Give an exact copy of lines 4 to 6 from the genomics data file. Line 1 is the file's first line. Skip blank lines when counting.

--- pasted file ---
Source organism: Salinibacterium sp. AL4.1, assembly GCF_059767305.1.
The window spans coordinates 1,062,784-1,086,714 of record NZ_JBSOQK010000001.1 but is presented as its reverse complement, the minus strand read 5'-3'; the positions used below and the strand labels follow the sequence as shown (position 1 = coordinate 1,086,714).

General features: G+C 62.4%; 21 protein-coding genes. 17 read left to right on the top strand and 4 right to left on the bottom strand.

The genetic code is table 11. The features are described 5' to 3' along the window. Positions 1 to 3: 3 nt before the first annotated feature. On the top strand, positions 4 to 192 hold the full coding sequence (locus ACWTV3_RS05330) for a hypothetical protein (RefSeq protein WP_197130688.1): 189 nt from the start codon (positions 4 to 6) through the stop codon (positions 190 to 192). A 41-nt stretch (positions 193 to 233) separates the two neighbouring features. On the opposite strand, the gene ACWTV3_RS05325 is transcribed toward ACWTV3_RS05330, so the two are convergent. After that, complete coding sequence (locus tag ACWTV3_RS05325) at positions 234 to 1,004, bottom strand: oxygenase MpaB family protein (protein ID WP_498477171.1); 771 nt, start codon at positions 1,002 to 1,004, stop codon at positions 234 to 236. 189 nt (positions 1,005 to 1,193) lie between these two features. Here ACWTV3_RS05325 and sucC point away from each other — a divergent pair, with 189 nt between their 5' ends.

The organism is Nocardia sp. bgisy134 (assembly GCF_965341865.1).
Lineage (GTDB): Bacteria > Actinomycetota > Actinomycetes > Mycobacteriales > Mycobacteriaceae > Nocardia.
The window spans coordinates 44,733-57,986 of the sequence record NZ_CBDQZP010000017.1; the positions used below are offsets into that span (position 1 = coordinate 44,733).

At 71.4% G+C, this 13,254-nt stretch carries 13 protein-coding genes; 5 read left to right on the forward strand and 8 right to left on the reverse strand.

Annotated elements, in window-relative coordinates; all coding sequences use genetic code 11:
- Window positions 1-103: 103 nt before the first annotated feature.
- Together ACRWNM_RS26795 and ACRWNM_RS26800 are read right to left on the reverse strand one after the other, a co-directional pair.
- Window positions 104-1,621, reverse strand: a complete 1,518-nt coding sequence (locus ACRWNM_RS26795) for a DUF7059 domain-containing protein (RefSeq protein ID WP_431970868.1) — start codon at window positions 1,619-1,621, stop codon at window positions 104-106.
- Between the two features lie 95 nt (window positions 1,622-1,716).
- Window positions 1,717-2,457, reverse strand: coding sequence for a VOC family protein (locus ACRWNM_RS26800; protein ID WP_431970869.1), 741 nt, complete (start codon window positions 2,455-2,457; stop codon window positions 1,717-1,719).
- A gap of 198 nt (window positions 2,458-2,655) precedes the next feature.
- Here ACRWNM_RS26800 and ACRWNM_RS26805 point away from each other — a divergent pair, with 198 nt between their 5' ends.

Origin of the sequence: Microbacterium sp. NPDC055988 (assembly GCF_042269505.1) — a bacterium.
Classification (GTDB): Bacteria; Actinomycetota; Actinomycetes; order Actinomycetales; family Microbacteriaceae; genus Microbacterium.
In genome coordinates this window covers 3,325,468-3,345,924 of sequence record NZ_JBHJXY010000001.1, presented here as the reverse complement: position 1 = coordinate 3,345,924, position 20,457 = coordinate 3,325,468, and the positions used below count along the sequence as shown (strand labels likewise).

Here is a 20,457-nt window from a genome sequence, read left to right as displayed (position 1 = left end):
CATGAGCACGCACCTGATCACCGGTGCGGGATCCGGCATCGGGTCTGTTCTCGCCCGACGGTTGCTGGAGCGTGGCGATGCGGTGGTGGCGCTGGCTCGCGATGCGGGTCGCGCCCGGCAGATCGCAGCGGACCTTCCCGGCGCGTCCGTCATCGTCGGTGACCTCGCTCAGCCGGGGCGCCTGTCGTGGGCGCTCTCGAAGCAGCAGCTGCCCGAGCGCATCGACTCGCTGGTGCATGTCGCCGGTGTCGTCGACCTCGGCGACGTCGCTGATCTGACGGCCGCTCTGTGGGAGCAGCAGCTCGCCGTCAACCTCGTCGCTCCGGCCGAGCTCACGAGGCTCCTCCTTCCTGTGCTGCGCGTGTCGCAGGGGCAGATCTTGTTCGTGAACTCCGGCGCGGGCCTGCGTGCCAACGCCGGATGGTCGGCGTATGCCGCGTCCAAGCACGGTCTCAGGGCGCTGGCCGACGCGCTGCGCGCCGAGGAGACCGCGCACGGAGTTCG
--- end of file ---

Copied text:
The genetic code is table 11. The features are described 5' to 3' along the window. Positions 1 to 3: 3 nt before the first annotated feature. On the top strand, positions 4 to 192 hold the full coding sequence (locus ACWTV3_RS05330) for a hypothetical protein (RefSeq protein WP_197130688.1): 189 nt from the start codon (positions 4 to 6) through the stop codon (positions 190 to 192). A 41-nt stretch (positions 193 to 233) separates the two neighbouring features. On the opposite strand, the gene ACWTV3_RS05325 is transcribed toward ACWTV3_RS05330, so the two are convergent. After that, complete coding sequence (locus tag ACWTV3_RS05325) at positions 234 to 1,004, bottom strand: oxygenase MpaB family protein (protein ID WP_498477171.1); 771 nt, start codon at positions 1,002 to 1,004, stop codon at positions 234 to 236. 189 nt (positions 1,005 to 1,193) lie between these two features. Here ACWTV3_RS05325 and sucC point away from each other — a divergent pair, with 189 nt between their 5' ends.

The organism is Nocardia sp. bgisy134 (assembly GCF_965341865.1).
Lineage (GTDB): Bacteria > Actinomycetota > Actinomycetes > Mycobacteriales > Mycobacteriaceae > Nocardia.